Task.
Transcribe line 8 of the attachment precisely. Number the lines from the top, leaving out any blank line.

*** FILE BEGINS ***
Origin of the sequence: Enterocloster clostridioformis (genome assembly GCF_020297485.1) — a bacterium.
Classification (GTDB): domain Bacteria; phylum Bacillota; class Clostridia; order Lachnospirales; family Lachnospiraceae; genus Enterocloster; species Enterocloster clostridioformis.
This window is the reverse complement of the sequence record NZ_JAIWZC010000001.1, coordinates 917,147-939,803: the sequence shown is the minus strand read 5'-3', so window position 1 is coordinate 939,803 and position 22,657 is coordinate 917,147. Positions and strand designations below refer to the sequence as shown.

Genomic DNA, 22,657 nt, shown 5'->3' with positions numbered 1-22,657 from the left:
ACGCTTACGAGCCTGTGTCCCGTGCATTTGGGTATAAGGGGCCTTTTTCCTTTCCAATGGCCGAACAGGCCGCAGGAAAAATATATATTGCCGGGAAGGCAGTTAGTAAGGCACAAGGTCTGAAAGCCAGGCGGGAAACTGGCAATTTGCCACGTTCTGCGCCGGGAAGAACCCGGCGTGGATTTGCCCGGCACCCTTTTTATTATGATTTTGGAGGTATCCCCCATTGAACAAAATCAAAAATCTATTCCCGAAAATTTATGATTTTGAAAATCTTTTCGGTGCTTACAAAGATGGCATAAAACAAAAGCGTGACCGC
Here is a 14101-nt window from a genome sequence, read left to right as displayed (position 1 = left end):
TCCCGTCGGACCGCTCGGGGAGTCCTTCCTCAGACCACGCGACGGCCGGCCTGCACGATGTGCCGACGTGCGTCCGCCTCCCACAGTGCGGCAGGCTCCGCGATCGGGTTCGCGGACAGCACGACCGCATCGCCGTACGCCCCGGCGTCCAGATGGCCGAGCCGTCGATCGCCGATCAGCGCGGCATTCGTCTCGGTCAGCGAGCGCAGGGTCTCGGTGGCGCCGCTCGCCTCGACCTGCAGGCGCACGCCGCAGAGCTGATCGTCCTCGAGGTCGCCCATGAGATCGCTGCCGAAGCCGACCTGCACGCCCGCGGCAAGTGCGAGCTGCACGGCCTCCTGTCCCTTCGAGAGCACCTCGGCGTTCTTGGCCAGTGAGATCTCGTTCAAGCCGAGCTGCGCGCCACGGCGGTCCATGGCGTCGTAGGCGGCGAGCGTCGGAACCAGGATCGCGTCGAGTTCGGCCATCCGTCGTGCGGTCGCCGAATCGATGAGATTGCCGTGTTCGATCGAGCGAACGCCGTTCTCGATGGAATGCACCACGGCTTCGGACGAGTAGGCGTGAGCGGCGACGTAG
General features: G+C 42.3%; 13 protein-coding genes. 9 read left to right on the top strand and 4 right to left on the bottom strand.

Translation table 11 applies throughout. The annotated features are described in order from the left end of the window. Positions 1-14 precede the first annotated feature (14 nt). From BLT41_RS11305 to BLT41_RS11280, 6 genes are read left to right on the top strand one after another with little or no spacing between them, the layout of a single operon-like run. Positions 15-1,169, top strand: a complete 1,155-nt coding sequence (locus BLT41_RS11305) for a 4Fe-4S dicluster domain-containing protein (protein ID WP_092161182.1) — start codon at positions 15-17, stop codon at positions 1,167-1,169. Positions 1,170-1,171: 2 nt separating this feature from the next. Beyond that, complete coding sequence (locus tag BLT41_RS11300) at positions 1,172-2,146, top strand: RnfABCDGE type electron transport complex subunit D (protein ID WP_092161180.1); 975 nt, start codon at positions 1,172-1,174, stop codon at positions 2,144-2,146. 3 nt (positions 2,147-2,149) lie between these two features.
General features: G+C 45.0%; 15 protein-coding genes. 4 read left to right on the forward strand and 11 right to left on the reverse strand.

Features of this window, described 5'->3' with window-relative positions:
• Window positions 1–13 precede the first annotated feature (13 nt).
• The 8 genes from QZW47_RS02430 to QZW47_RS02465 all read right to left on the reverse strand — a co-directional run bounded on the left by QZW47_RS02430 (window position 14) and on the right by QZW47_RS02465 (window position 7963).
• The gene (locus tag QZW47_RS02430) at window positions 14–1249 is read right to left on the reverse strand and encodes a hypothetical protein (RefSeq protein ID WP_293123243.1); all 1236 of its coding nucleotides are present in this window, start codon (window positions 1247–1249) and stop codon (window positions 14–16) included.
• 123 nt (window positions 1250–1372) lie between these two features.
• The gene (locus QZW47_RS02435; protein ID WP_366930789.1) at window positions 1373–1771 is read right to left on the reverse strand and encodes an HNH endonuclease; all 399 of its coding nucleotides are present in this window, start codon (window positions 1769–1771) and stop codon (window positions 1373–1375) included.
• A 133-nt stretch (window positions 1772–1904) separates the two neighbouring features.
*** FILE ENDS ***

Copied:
General features: G+C 42.3%; 13 protein-coding genes. 9 read left to right on the top strand and 4 right to left on the bottom strand.